MONTPELIER —Lawmakers heard emotional testimony Tuesday about a gun control bill that would do multiple things if passed into law, including closing the “Charleston loophole” and requiring those with relief from abuse orders to give up their guns.
The House Judiciary Committee held a public hearing at the State House on H.610, a bill focused on domestic violence introduced by Rep. Maxine Grad, D-Washington, and Rep. Martin LaLonde, D-Chittenden. The bill would eliminate the so-called “Charleston loophole” which allows a gun dealer to transfer a gun to someone before a background check is complete. The loophole got its name because it was used by Dylann Roof who got a gun and killed nine people at a church in Charleston, South Carolina, in 2015 despite not being permitted to have a gun due to his arrest record.
It would not allow those with relief from abuse orders against them to possess guns, making it a crime to do so, and would allow a judge to issue a warrant for seizure of any guns that are believed to be in that person’s possession. The bill would also allow health care providers to contact law enforcement if they believe a patient poses “an extreme risk of causing harm to himself or herself or another person by purchasing, possessing, or receiving a dangerous weapon or by having a dangerous weapon.”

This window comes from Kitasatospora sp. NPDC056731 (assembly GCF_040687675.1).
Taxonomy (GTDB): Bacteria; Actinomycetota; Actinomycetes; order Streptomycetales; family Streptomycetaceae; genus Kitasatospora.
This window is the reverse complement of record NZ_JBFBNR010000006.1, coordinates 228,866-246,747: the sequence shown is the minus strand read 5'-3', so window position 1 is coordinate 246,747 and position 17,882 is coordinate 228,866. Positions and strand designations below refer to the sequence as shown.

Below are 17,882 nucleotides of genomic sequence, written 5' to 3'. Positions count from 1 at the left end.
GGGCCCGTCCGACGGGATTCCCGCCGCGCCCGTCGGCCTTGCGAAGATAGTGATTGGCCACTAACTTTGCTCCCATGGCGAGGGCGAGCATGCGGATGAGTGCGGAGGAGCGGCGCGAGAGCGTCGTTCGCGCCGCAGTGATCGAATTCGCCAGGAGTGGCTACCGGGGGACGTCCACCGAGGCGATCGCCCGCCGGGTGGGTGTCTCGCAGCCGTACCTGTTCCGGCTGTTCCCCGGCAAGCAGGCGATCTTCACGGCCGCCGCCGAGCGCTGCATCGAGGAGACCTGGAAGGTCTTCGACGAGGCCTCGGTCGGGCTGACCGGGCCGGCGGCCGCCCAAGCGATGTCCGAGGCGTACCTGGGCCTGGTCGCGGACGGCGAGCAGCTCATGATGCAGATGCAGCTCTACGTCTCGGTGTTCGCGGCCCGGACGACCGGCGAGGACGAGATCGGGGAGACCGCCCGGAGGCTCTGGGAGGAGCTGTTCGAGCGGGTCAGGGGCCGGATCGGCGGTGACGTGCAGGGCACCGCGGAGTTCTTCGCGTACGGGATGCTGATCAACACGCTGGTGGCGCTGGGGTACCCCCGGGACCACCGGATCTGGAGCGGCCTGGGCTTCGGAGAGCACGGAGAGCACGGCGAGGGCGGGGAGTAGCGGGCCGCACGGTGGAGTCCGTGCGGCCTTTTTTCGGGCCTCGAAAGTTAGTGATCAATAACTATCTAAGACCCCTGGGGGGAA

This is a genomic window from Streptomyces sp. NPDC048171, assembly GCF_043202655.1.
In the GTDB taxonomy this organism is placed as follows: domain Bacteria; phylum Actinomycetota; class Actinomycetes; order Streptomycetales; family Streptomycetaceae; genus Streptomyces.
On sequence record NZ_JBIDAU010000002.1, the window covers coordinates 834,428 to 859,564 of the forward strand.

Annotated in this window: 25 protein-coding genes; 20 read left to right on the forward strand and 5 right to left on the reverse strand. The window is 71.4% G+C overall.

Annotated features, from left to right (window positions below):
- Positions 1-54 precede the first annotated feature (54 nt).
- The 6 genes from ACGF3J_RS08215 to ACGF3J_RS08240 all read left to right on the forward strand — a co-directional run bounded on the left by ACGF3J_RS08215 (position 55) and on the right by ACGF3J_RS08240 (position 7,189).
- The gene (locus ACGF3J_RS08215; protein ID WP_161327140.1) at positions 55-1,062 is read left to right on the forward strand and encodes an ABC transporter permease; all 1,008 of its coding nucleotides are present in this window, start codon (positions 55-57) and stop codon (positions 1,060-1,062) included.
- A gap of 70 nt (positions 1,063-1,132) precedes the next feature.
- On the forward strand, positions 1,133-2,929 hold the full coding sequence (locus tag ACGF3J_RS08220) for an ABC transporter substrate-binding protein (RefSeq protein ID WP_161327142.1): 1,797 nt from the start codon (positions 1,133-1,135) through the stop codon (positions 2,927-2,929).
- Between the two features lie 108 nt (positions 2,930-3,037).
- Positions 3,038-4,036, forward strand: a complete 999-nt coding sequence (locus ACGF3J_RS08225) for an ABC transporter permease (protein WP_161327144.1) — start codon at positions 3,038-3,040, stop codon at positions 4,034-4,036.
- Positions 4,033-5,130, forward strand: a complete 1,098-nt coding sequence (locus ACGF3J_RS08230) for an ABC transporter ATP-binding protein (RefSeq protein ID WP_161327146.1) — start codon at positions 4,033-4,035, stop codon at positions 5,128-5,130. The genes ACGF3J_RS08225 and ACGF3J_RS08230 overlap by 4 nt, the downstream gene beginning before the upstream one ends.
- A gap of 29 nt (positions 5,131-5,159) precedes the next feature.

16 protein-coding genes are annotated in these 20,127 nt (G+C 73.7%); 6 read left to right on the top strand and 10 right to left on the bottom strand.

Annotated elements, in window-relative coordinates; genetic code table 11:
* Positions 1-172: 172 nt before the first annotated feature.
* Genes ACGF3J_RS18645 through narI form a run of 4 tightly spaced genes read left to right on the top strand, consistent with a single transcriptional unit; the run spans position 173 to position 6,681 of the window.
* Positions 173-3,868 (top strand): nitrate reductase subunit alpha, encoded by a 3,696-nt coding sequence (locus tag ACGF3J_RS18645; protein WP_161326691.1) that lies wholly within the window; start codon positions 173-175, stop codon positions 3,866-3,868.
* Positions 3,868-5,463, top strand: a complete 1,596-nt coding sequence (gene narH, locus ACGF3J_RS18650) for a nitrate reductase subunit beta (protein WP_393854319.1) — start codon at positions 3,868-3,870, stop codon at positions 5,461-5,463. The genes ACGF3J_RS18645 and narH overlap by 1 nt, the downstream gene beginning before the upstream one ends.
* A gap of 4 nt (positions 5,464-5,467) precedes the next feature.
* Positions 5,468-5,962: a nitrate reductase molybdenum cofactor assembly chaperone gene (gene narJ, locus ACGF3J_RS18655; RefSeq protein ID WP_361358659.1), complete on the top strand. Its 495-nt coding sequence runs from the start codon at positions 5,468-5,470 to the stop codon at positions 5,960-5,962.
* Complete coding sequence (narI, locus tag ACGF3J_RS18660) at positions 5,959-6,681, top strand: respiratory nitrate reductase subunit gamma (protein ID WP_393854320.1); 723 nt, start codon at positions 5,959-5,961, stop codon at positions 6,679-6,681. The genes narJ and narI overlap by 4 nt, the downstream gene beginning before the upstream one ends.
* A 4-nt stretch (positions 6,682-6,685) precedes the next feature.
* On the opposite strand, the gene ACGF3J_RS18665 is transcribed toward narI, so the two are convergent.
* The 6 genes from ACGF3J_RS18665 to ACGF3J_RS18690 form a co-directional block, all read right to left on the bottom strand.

Rodney Chayer talked about what it’s like to be a father going through the court system. Chayer said fathers are treated as a doormat, a money bag to steal from and a second-class parent instead of an equal to the mother. He said he can understand why some fathers are reactive instead of proactive.
“You poke any animal long enough, it will bite you,” he said.
Chayer said if this bill passes anyone would be able to accuse another in anger or revenge in an attempt to get their guns removed. He said a mother could make false allegations against the father, robbing the child of the bond formed when the two go hunting.
Ben Hewitt said he’s a gun owner and a hunter. Hewitt said his two sons hunt as well and between them they own 11 guns.